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Destruction of Jerusalem and the Temple

Fr. Scott A. Haynes

At that time, when Jesus drew near to Jerusalem and saw the city, He wept over it, saying, If you had known, in this your day, even you, the things that are for your peace! But now they are hidden from your eyes. For days will come upon you when your enemies will throw up a rampart about you, and surround you and shut you in on every side, and will dash you to the ground and your children within you, and will not leave in you one stone upon another, because you have not known the time of your visitation. And He entered the temple, and began to cast out those who were selling and buying in it, saying to them, It is written, ‘My house is a house of prayer,’ but you have made it a den of thieves. And He was teaching daily in the temple. (Luke 19:41-47)

In St. Luke’s Gospel our Lord prophesies that Jerusalem will come to ruin because of their refusal to repent and turn toward the Lord. This prophecy came true in the most terrible manner. The people of Jerusalem, oppressed by the Romans their cruel masters, revolted, killed many of their enemies, and drove them out of Jerusalem.

The Emperor Nero sent a powerful army and laid siege to the city. Factions formed among the people of Jerusalem. They fought in the streets day after day, each struggling for control. The streets were red with blood.

Meanwhile, Nero’s army encircled Jerusalem. The Emperor Nero committed suicide after the Roman Senate declared him a public enemy; his successor Galba soon died, and the soldiers placed their beloved commander Vespasian upon the imperial throne.

He then left Jerusalem with his army, but within the year, he sent his son Titus with a new army to Judea, with orders to capture the city at any price, and to punish its inhabitants. The supply of food in the Holy City was soon exhausted. Famine and pestilence came upon the city. The leader of a faction of savage revolutionists, a man named John of Gischala, caused the houses to be searched, and the remaining food to be torn from the starving.

When the Roman army under Titus captured them with his cavalry, anyone who was armed was crucified. Nearly 500 men, and sometimes more, were daily crucified in sight of the city, so that there could not be found enough of crosses and places of execution.

Even this terrible sight did not move the people of Jerusalem to submission. Incited by their leaders to frenzy, they obstinately resisted, and Titus finding it impossible to take the city by storm, concluded to surround it by walls in order to starve the inhabitants.

In three days, his soldiers built a wall of about ten miles in circumference, and thus Jesus’ prediction was fulfilled:
“Thy enemies shall cast a trench about thee, and compass thee round, and straiten thee on every side.”


The famine in Jerusalem caused people to do unimaginable things. From April 14th when the siege commenced, to July 1st there were counted 158,000 dead bodies. Another 600,000 dead bodies were thrown over the walls into the trenches to save the city from infection.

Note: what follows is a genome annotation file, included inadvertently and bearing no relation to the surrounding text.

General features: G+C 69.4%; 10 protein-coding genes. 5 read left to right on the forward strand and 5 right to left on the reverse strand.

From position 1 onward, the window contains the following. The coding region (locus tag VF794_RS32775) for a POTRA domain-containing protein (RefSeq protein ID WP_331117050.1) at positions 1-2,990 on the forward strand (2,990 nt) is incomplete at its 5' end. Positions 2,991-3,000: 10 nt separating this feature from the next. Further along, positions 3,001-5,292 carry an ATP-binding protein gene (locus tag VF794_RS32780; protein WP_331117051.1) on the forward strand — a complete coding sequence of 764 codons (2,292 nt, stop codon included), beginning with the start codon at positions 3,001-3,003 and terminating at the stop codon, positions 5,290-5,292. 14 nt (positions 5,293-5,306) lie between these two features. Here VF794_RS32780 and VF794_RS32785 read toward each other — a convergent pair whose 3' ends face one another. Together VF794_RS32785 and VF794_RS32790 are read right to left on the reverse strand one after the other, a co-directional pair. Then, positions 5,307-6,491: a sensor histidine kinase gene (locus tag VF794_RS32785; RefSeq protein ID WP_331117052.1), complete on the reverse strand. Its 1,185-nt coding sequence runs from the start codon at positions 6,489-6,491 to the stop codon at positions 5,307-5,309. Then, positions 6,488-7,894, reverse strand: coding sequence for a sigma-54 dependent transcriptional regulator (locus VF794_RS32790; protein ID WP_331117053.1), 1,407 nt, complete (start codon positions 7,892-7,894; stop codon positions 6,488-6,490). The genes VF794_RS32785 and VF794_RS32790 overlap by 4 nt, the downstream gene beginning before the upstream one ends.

All who could flee, fled; some reached the camp of the Romans in safety; Titus spared the helpless, but all who fell into his hands armed, were crucified. The Roman soldiers had learned that many Jews had swallowed gold to secure it from the greed of robbers, and so the stomachs of many were cut open.

Two thousand such corpses were found one morning in the camp of the Romans. The attempts of Titus to prevent this cruelty failed. At last, the Romans trying to enter the temple of Jerusalem, threw a flaming torch it into one of the rooms attached to the temple.

The flames quickly spread and totally consumed it, so that this prediction of our Christ was also fulfilled. The Romans butchered all the inhabitants whom they met, and Titus having razed the ruins of the temple and city, ploughed it over, to indicate that this city was never to be rebuilt.

During this siege over one million Jews lost their lives; ninety-seven thousand Jews were sold as slaves, and the rest of the people dispersed over the whole earth. Foreseeing all of this Jesus overlooked Jerusalem in the Gospel today and He wept. He wept because of the horrific destruction of human lives and the everlasting damnation of souls.


The people of Jerusalem were hard-hearted. They would not repent of their sins. What about us? Are our hearts hardened by pride? By willfulness? By stubbornness? How many times have we been exhorted by to reform our lives…in the pulpit, in the confessional and in the counsel of friends? Yet, oftentimes, we give no ear to these admonitions. And we continue doing our will. We say we will change our lives later.

St. Gregory the Great, in his commentary on today’s Gospel, tells us that if we are stubborn about correcting our vices, then, we are like men running, yes running with our eyes blindfolded, towards the gates of hell. But God does not want any of us to run toward the gates of Hell. No! He wants all of us to run toward the gates of paradise.
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